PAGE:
There was a lot of speculation on where Che Guevara might have gone when he disappeared from the public eye in 1965. Later, the world would discover that he had traveled to the Congo, hungry to bring about a revolution in another part of the world. Since one was already underway in the region, it was a good place to start.

According to The New York Times, when Guevara showed up, Congolese rebels were already fighting a government backed by the United States — making their revolution all the more enticing. Guevara hated US imperialism, or "Yankee imperialism" as he called it, at its core. Guevara's job in all of this was to take a small group of Cuban soldiers and train the rebels in the Congo in the same guerrilla tactics that had successfully overthrown the previous Cuban government.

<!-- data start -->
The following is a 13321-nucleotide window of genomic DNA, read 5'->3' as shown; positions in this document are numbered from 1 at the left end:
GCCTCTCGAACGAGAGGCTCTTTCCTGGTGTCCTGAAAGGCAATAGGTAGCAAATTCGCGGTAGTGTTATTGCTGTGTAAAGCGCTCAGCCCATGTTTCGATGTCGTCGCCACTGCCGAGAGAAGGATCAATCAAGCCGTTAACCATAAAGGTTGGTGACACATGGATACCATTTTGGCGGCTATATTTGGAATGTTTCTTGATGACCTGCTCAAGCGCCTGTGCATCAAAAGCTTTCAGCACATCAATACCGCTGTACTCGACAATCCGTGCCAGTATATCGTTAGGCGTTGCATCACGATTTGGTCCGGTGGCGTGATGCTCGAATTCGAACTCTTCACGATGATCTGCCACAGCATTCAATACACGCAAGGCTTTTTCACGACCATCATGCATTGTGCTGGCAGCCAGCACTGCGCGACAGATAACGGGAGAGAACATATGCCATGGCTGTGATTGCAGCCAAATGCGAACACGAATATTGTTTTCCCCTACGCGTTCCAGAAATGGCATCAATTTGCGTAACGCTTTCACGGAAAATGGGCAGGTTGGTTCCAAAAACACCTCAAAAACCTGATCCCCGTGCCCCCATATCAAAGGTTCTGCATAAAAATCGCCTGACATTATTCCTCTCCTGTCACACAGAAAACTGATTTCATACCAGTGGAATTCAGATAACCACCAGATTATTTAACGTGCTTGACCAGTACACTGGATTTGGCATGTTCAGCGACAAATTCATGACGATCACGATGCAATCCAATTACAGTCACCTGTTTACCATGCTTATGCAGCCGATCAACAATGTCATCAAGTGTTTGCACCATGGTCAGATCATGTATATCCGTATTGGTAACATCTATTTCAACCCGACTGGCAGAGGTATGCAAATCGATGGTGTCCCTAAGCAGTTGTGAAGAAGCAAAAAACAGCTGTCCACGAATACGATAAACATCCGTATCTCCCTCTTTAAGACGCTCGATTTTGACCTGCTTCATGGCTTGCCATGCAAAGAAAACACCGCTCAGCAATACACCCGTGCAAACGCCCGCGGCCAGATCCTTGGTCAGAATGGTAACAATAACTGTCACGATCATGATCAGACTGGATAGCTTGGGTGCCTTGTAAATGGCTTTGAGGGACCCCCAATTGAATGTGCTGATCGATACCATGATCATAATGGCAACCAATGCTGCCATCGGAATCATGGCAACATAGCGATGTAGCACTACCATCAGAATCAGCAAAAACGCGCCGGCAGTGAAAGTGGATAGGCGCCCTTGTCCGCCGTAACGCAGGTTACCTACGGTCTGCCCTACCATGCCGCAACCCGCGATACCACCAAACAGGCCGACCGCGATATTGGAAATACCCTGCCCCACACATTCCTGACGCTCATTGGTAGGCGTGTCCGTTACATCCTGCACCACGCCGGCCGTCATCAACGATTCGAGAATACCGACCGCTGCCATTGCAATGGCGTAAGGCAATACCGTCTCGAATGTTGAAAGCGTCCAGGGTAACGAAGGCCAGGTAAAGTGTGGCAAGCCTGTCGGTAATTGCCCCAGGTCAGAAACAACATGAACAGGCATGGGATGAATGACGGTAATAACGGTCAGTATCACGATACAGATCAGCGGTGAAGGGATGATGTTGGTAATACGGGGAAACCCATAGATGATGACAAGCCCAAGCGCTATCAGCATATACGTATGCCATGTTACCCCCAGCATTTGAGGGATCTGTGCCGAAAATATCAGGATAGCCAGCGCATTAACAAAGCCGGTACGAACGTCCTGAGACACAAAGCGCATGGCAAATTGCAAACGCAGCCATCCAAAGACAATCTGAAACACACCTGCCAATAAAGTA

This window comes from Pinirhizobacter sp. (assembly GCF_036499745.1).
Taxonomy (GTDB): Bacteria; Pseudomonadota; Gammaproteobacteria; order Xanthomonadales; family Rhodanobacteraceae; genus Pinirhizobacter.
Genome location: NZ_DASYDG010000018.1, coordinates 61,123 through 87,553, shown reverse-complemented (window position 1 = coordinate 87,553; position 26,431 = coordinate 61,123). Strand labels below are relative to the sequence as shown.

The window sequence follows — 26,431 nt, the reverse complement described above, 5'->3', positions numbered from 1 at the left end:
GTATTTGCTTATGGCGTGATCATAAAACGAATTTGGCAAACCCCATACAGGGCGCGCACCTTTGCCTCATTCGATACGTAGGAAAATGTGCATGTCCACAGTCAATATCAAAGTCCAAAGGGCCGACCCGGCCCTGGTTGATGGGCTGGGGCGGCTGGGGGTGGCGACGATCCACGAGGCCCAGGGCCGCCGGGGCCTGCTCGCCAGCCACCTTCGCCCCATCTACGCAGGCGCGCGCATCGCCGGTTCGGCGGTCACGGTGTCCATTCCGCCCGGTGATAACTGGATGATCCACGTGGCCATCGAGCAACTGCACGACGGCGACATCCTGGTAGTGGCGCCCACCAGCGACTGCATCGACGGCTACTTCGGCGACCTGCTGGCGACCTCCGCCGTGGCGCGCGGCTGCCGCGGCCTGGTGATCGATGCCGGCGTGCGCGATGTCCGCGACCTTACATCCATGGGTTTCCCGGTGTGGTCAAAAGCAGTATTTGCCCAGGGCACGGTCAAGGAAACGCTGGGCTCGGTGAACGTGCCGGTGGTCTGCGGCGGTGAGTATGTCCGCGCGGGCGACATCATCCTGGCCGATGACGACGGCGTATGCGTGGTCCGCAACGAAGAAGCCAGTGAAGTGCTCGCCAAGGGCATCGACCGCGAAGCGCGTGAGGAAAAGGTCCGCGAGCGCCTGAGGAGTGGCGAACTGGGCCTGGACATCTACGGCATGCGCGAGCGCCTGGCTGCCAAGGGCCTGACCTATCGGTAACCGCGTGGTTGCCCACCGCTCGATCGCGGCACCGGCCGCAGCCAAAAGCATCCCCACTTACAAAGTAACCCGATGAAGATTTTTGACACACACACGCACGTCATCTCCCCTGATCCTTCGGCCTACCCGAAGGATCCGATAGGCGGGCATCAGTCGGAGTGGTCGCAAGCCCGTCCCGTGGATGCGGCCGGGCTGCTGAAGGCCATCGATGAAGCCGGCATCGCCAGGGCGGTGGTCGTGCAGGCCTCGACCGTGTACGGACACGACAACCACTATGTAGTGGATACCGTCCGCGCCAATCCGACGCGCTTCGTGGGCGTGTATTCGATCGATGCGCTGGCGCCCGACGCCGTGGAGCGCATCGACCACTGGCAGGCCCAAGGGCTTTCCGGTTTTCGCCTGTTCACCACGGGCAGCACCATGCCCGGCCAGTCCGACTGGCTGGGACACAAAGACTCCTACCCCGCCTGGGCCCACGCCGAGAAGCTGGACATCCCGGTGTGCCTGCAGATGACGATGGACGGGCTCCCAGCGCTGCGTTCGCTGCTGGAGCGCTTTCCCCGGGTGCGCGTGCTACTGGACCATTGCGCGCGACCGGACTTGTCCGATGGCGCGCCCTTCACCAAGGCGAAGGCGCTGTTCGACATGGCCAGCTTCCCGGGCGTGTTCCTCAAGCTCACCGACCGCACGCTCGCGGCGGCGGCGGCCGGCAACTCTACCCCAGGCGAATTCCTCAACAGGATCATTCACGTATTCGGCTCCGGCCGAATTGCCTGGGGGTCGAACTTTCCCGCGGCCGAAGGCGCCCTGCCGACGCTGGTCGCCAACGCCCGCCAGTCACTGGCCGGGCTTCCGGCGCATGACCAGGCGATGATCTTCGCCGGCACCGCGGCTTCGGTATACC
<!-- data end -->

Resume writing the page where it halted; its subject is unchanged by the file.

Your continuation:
Unfortunately for Guevara's revolutionary track record, they ran into a slew of problems. For starters, many of the local rebels found day-to-day duties, like carrying loads, beneath them as soldiers. Some relied on the magic of potions to produce victory and would fire their weapons wildly and blindly or drop them to move faster during retreats. Following a near-disintegration of rebel forces, Guevara evacuated his men, convinced they couldn't liberate "a country that does not want to fight," according to The Guardian. This was Guevara's first failed revolution.

Che Guevara was unable to spark a revolution in his homeland

Argentina was Che Guevara's homeland. He was born there. He grew up there. And, he desperately believed it deserved a people's revolution, according to PBS. Guevara could have been content with the successful invasion of Cuba and left Argentina be. To be honest, he probably should have. Instead, Guevara enlisted the help of Jorge Ricardo Masetti, a journalist whom Guevara knew from previous interviews, in an attempt to build a communist front in northern Argentina, according to The Guardian. Previously, Guevara had failed to rile the country's communist factions into a united force. They either refused to work with each other or were straight-up scared of the violence and warfare Guevara was promising.